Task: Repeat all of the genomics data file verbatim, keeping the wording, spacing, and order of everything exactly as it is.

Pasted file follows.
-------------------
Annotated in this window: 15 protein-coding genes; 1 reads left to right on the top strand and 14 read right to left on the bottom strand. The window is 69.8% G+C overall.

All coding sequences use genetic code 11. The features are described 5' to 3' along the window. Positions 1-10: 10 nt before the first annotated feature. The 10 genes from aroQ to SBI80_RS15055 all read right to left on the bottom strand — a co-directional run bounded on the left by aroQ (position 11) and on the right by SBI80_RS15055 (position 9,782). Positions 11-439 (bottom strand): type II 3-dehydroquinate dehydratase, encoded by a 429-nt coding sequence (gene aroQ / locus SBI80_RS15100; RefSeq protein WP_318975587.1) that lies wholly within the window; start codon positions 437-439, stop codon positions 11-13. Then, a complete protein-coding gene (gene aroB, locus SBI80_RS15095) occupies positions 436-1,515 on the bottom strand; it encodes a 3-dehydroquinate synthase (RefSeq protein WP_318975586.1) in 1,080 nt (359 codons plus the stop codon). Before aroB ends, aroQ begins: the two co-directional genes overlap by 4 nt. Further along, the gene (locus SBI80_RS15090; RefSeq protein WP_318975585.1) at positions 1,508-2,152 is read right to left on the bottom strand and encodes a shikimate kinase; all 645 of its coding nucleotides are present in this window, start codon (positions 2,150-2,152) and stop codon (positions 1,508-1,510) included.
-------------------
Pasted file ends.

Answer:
Annotated in this window: 15 protein-coding genes; 1 reads left to right on the top strand and 14 read right to left on the bottom strand. The window is 69.8% G+C overall.

All coding sequences use genetic code 11. The features are described 5' to 3' along the window. Positions 1-10: 10 nt before the first annotated feature. The 10 genes from aroQ to SBI80_RS15055 all read right to left on the bottom strand — a co-directional run bounded on the left by aroQ (position 11) and on the right by SBI80_RS15055 (position 9,782). Positions 11-439 (bottom strand): type II 3-dehydroquinate dehydratase, encoded by a 429-nt coding sequence (gene aroQ / locus SBI80_RS15100; RefSeq protein WP_318975587.1) that lies wholly within the window; start codon positions 437-439, stop codon positions 11-13. Then, a complete protein-coding gene (gene aroB, locus SBI80_RS15095) occupies positions 436-1,515 on the bottom strand; it encodes a 3-dehydroquinate synthase (RefSeq protein WP_318975586.1) in 1,080 nt (359 codons plus the stop codon). Before aroB ends, aroQ begins: the two co-directional genes overlap by 4 nt. Further along, the gene (locus SBI80_RS15090; RefSeq protein WP_318975585.1) at positions 1,508-2,152 is read right to left on the bottom strand and encodes a shikimate kinase; all 645 of its coding nucleotides are present in this window, start codon (positions 2,150-2,152) and stop codon (positions 1,508-1,510) included.